The Mayor is also keen to acknowledge and thank those who have been such enormous support to him. “I have to thank those who helped put me here,” he says, “my wife Karen [pictued above], three boys Ryan, Adam, and Ben, my campaign team, and in particular my employer, O'Leary Insurance Brokers, who have been a huge support in allowing me balance working and being mayor. They are very understanding.”
Transport, housing, environment
The key issues of the 2019 Local Elections were transport, housing, and the environment. The day after the election count was completed, the re-elected councillor was back at work in City Hall.
“I started on Tuesday, and the first thing was environmental issues,” he says. “I am working on an issue regarding licensing agreements issued to sports clubs using a football, hurling, or soccer pitch, from the city council. I’ve asked them to change our policy so that when a licence is issued to a club, a condition attached to that is no plastic bottles are used for drinks, etc. Instead, the council would fund a reusable bottle with the club crest for every member. That comes from 18 years as a youth coach, and seeing bags and bags of bottles after every training session, after every match, all bagged up. It’s a complete waste.”
In terms of transport, the Mayor wants to see greater emphasis on bus services. “Our bus routes are not good enough,” he declares. “We still, in 2019, have no buses to Ballagh, Circular Road, or Menlo, yet they are huge catchment areas. So, on one hand we cannot be saying, ‘Let’s improve public transport usage’, but then not provide buses. Also, people are not going to be standing in the rain for a bus. We badly need more bus shelters, and I don’t accept the nonsense from the NTA, refusing us funding for those. Unless we get more bus routs and bus shelters, people will not use buses."
Housing, or rather the lack of it, and accommodation in general, is one the great crises facing, not just Galway city, but the State itself, and the Mayor is adamant City Hall must play its part in delivering social and affordable housing. However, an obstacle to that is the Government’s addiction to the belief that ‘the market will provide’, a belief that has failed to stem the growing crisis in any way.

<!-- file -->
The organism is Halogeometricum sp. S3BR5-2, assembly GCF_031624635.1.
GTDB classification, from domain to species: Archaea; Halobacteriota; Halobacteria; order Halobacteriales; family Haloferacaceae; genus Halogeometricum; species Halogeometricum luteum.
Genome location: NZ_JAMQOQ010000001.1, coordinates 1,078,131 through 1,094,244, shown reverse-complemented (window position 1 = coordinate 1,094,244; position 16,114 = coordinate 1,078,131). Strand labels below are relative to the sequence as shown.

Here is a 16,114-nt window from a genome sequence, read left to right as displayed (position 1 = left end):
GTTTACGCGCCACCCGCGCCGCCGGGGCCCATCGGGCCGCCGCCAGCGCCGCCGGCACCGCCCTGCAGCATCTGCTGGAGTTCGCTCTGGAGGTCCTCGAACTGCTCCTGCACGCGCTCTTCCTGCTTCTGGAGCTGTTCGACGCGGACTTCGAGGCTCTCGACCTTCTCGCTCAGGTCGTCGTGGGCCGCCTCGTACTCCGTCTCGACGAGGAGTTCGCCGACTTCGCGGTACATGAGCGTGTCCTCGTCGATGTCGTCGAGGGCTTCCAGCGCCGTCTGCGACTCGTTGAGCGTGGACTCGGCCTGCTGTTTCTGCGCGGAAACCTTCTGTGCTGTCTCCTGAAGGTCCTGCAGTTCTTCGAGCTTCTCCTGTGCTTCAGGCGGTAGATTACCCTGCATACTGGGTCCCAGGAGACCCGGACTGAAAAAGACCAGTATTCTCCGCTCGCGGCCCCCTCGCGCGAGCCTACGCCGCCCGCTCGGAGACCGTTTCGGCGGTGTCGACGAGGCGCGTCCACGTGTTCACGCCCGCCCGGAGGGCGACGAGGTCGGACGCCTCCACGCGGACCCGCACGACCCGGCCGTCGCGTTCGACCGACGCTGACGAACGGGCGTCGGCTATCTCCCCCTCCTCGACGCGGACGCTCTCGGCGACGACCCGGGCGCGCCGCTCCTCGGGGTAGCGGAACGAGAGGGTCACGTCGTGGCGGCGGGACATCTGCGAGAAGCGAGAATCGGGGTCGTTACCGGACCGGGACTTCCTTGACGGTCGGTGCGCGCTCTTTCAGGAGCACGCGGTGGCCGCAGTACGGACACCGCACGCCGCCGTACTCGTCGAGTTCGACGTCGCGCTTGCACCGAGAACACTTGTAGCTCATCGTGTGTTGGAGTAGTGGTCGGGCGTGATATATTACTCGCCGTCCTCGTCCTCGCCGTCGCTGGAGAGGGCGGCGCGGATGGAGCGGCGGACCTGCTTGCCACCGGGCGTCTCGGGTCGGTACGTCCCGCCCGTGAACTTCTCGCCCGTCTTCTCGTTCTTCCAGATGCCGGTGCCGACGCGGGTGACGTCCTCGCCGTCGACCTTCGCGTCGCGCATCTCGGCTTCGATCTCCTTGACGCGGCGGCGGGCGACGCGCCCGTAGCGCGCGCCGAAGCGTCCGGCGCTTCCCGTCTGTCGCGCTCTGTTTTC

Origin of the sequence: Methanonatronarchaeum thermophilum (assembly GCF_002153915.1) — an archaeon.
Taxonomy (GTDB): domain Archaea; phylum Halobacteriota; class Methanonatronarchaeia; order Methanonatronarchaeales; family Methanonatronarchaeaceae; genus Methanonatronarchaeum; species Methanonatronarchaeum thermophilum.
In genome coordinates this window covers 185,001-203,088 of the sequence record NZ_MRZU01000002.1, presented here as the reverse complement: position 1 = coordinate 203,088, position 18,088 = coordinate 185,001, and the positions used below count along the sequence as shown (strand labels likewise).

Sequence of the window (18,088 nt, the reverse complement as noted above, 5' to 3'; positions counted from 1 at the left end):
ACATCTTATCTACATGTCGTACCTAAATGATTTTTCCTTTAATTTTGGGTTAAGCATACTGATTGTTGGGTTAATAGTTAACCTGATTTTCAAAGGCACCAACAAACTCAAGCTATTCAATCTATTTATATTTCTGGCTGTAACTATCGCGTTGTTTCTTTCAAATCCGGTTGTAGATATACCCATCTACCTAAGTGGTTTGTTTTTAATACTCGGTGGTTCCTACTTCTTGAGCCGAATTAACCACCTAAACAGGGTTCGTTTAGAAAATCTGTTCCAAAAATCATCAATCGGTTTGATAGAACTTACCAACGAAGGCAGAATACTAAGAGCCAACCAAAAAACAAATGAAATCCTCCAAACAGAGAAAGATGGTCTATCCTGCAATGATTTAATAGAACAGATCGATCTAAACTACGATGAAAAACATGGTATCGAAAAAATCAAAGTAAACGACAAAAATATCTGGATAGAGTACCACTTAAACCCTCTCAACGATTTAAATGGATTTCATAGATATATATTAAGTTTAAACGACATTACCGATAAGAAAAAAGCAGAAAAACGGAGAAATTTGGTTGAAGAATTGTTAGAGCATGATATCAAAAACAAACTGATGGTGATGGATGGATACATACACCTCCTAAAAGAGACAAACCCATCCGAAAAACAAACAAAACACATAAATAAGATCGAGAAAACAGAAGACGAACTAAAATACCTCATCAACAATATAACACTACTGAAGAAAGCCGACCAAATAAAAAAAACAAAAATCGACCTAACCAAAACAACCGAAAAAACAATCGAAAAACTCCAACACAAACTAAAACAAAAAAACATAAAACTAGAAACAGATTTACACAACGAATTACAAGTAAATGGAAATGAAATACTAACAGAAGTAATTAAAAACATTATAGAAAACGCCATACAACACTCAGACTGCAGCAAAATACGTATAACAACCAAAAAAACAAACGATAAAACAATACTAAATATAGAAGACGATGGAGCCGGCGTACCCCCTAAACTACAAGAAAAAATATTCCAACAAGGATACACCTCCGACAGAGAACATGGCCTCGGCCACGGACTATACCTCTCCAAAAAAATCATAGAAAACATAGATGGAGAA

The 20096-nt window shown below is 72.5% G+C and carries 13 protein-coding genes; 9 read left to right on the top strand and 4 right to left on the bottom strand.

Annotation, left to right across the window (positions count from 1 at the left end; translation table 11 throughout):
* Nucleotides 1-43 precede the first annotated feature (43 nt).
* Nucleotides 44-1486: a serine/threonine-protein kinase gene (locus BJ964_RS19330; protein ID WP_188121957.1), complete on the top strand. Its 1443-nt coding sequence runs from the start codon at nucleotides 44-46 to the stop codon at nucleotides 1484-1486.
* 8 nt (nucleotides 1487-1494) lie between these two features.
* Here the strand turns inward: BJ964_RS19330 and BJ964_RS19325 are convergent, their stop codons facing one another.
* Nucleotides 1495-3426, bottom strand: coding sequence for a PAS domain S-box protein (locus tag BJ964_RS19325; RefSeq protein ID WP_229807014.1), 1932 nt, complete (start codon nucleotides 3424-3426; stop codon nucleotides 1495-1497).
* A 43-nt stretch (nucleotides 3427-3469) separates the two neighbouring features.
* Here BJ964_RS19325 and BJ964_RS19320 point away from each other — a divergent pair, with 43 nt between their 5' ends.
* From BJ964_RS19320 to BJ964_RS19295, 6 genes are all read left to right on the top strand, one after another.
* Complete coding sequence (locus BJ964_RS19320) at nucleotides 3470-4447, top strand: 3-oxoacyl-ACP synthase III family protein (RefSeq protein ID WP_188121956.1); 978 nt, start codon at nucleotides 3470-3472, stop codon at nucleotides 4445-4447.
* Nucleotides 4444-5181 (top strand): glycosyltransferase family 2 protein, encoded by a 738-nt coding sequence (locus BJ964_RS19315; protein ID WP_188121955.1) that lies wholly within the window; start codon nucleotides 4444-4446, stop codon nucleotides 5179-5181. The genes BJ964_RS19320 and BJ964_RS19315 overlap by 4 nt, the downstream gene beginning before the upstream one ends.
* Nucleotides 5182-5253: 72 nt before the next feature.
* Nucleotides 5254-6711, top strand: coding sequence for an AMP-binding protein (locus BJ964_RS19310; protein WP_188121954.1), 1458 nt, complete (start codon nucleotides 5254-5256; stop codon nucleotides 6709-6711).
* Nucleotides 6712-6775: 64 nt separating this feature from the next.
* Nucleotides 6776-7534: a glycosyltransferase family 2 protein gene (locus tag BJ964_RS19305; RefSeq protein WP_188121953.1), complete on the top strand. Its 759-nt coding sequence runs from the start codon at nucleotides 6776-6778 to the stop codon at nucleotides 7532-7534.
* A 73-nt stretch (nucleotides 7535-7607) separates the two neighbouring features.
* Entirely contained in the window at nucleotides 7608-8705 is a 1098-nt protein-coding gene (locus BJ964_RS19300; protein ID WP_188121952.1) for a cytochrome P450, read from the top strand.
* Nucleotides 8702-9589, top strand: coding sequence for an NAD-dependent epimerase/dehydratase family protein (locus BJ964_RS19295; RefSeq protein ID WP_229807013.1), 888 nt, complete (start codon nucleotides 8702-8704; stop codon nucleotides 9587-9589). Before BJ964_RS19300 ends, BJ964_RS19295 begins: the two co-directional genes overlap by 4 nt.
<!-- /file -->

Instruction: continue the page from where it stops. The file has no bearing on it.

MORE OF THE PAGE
“Governments of the past were able to get away with that as people in the past weren’t as engaged with politics as they have been in the past number of years,” says the Mayor. “Now we have a younger generation of politicians coming through, and slowly, as we elect a body which resonates with what’s happening on the ground, there will be more pressure put on Government to actually deliver, as I don’t believe in waiting for the market. In all due respect, we’re elected, not the market. We’re elected to provide, that’s the reality of it, and it’s only an absolute lot of codswallop to suggest the market will fix it. The market won’t fix it.”
Alongside this is the Mayor’s determination to tackle the scourge of accidents along the River Corrib leading to drownings. “We have 15km of waterways in the city that are completely unprotected. If you had an open cliff in the city centre, you wouldn’t leave it open, you’d close it off. The dangers of the Spanish Arch are there same as an open cliff. I will be pushing for flood defences and I’ve been given a commitment that that will happen later this year. If I leave one legacy behind me as mayor I hope that would be one.”
A general election run?
The next election will be the General Election. While no date has yet been set, it is expected within the next six to 12 months. Having dipped a toe in the water in 2016, Mayor Cubbard is seriously weighing up his options for another run at the Dáíl.
“It’s my intention to contest the next General Election,” he declares. “Gathering almost 1,300 votes in the central ward was a huge achievement, but if I’m to believe what I’ve been told, there was a similar number of people turning up at the Ballybane boxes looking to vote for me there. I know I've good support in Mervue and Knocknacarra, so we'll see. I’m not well known in the county, but we’ve started a bit of work on that, and I’m confident there won’t be a household in Galway West who won’t know Mike Cubbard before polling day at the next General Election.”